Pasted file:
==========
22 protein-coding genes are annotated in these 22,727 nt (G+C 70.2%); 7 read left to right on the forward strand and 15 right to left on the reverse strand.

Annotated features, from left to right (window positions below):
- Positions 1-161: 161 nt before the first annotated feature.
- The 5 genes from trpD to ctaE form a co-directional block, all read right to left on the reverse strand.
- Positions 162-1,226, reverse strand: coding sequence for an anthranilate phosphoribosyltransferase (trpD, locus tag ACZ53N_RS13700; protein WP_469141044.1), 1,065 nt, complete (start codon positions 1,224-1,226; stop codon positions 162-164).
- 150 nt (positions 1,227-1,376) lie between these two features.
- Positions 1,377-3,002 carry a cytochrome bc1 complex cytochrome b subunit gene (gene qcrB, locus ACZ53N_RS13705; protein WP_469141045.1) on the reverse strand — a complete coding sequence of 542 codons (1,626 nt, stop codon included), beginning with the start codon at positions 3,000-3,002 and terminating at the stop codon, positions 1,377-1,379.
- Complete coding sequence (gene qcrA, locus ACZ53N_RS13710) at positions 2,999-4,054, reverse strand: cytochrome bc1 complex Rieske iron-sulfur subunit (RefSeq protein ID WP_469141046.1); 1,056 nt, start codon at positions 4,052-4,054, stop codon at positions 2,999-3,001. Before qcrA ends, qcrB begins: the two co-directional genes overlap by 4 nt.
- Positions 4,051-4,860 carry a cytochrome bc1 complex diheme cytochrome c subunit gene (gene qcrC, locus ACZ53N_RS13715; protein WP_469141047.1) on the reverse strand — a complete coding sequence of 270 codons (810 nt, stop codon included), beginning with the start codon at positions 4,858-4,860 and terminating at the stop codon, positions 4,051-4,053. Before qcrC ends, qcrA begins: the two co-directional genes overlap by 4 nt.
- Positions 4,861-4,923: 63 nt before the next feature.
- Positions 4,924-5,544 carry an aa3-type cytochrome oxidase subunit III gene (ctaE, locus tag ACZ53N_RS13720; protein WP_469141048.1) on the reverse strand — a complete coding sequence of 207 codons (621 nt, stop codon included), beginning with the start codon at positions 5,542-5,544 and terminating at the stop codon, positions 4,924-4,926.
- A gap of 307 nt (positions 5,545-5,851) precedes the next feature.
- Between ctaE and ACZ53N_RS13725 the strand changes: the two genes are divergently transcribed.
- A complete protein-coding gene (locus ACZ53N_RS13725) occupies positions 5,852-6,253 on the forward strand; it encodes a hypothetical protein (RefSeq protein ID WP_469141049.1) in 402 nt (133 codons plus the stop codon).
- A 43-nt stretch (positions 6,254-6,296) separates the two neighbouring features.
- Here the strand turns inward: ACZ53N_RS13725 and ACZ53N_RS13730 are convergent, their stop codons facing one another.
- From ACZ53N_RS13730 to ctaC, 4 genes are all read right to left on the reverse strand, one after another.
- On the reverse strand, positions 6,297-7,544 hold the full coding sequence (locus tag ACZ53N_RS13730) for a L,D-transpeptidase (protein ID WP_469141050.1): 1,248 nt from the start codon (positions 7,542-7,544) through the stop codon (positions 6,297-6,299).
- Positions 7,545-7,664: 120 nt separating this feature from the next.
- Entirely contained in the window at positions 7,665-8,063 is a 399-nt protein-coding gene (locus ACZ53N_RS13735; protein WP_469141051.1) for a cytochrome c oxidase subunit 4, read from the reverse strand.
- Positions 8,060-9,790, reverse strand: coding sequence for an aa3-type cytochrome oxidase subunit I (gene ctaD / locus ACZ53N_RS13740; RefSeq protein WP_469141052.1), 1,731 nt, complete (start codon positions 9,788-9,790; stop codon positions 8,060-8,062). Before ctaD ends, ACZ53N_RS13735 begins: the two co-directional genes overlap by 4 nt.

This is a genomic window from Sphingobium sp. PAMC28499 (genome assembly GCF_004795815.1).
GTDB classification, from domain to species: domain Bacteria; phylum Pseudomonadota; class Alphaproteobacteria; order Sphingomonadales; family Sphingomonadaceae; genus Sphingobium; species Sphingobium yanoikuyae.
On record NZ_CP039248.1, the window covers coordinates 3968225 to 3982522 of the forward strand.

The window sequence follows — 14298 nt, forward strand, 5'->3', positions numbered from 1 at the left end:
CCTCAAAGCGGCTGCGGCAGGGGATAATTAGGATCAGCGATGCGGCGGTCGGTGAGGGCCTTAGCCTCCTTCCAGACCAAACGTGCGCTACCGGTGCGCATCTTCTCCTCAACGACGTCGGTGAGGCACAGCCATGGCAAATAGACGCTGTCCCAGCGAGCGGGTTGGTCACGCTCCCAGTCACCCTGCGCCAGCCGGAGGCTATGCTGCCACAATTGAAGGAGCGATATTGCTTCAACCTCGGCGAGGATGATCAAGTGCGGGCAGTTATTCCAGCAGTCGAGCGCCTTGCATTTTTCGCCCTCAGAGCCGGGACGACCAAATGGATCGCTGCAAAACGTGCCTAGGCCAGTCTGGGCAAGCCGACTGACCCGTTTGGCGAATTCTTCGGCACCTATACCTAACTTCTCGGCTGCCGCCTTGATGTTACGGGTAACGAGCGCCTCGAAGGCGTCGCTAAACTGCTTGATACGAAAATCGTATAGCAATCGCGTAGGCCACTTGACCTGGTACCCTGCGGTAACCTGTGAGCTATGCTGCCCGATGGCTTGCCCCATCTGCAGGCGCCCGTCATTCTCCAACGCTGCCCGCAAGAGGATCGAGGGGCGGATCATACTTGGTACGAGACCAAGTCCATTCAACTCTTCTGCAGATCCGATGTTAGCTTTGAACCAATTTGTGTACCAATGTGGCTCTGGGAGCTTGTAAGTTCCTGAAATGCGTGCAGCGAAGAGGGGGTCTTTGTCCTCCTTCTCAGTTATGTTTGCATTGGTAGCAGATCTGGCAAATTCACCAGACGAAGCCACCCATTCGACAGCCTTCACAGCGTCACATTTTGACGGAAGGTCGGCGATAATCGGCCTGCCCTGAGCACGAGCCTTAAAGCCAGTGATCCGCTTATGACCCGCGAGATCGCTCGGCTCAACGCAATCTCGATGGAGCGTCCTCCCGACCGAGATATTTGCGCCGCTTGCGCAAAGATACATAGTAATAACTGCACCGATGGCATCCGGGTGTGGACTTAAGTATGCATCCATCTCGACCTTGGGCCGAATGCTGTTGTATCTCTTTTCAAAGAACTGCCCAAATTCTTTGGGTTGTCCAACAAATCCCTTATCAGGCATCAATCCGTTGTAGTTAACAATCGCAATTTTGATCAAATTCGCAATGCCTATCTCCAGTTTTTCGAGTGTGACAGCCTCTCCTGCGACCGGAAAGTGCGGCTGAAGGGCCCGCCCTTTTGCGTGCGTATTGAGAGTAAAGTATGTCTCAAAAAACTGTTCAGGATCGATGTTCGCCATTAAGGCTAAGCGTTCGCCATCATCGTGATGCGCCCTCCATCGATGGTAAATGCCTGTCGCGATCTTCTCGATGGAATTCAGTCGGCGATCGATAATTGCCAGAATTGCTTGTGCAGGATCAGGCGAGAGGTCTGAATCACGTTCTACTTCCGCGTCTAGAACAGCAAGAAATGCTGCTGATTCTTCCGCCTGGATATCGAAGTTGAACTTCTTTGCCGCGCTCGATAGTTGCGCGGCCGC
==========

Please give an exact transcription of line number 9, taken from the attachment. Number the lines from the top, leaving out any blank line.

- Positions 4,051-4,860 carry a cytochrome bc1 complex diheme cytochrome c subunit gene (gene qcrC, locus ACZ53N_RS13715; protein WP_469141047.1) on the reverse strand — a complete coding sequence of 270 codons (810 nt, stop codon included), beginning with the start codon at positions 4,858-4,860 and terminating at the stop codon, positions 4,051-4,053. Before qcrC ends, qcrA begins: the two co-directional genes overlap by 4 nt.